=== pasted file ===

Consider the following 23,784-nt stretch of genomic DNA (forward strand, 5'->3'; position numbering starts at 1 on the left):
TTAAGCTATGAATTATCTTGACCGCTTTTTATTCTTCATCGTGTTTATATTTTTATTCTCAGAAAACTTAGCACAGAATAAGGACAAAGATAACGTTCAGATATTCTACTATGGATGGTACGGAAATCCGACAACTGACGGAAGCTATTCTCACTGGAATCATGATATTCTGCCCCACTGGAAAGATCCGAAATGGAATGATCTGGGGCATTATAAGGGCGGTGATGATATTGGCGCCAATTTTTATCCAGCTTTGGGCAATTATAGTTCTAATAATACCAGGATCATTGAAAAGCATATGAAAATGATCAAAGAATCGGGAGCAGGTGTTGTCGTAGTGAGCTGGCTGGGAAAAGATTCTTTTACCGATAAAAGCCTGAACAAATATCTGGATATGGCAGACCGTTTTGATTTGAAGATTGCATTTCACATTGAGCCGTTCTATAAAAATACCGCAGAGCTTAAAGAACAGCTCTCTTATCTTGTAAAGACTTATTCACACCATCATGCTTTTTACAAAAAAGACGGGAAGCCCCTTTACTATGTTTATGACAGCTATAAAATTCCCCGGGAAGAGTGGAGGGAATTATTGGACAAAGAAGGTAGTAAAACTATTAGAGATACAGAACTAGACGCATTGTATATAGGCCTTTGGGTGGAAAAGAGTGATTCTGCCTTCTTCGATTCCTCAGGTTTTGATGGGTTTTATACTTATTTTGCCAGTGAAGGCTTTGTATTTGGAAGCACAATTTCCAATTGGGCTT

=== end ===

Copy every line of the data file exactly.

Consider the following 23,784-nt stretch of genomic DNA (forward strand, 5'->3'; position numbering starts at 1 on the left):
TTAAGCTATGAATTATCTTGACCGCTTTTTATTCTTCATCGTGTTTATATTTTTATTCTCAGAAAACTTAGCACAGAATAAGGACAAAGATAACGTTCAGATATTCTACTATGGATGGTACGGAAATCCGACAACTGACGGAAGCTATTCTCACTGGAATCATGATATTCTGCCCCACTGGAAAGATCCGAAATGGAATGATCTGGGGCATTATAAGGGCGGTGATGATATTGGCGCCAATTTTTATCCAGCTTTGGGCAATTATAGTTCTAATAATACCAGGATCATTGAAAAGCATATGAAAATGATCAAAGAATCGGGAGCAGGTGTTGTCGTAGTGAGCTGGCTGGGAAAAGATTCTTTTACCGATAAAAGCCTGAACAAATATCTGGATATGGCAGACCGTTTTGATTTGAAGATTGCATTTCACATTGAGCCGTTCTATAAAAATACCGCAGAGCTTAAAGAACAGCTCTCTTATCTTGTAAAGACTTATTCACACCATCATGCTTTTTACAAAAAAGACGGGAAGCCCCTTTACTATGTTTATGACAGCTATAAAATTCCCCGGGAAGAGTGGAGGGAATTATTGGACAAAGAAGGTAGTAAAACTATTAGAGATACAGAACTAGACGCATTGTATATAGGCCTTTGGGTGGAAAAGAGTGATTCTGCCTTCTTCGATTCCTCAGGTTTTGATGGGTTTTATACTTATTTTGCCAGTGAAGGCTTTGTATTTGGAAGCACAATTTCCAATTGGGCTT